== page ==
Born To Be a Journalist

Former USA Today state editor Karen Magnuson enjoyed a successful news career despite working in an industry facing continuous disruption. The 1978 Alma College alumnus reflects on her newspaper calling.

Karen Magnuson Karen Magnuson

I was born to be a journalist.

I was about eight years old when I started writing stories with a little yellow pencil on lined paper from school in Detroit. My stories were about dogs — collies, mostly, because of their beauty.

My parents were patient while I read stories aloud at the dinner table, with the scent of mom’s fine cooking still hanging in the air. I stood tall as if at a podium, carefully reading each word, often grinning from ear to ear. Mom and dad always said they liked it, even if they didn’t, and that brought about a sudden burst of happiness — as if I received a gold medal. The entire experience, from pencil on paper to delivery of the story, brought me great joy.

I didn’t know it at the time but my dog stories at the dinner table were a turning point. I thought I wrote about animals because I wanted to be a veterinarian. Turns out that I was really in love with storytelling, and dogs were my first subjects. I tackled other subjects for my high school newspaper in Brighton. I pursued a Program of Emphasis in journalism at Alma College, where I built a rock-solid foundation for the future, and never looked back.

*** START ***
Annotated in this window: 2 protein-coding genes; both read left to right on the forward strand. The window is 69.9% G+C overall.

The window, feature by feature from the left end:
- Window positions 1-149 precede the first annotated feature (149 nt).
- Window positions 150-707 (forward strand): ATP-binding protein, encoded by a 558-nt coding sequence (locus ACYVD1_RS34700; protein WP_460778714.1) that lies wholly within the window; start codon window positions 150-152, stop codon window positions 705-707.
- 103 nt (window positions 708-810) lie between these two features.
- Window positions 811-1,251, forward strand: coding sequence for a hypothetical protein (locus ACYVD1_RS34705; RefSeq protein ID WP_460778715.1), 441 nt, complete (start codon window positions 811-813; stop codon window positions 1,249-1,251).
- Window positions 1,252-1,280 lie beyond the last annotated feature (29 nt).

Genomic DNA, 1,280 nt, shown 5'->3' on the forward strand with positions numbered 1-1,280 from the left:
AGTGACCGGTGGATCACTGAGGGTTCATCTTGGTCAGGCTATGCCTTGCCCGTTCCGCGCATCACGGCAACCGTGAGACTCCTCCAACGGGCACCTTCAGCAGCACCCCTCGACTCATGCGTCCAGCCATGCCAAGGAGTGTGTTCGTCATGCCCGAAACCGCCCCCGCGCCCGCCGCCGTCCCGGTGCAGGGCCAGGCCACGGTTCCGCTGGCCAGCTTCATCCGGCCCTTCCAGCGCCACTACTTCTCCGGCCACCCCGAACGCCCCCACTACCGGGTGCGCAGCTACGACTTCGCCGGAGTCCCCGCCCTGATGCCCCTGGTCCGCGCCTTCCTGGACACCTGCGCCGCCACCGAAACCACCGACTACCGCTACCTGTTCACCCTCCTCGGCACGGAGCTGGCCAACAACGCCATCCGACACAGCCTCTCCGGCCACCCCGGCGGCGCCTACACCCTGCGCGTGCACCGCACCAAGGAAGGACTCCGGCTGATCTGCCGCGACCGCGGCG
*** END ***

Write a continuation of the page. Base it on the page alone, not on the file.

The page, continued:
Since then, I’ve lived in a dozen places pursuing a career in news. I started as a reporter thinking, somewhat incredulously, “I can’t believe I’m getting paid to ask questions and write!” I moved into management as a bureau chief for United Press International, a news wire service, and enjoyed a variety of editor roles for newspapers in California, Kansas and New York.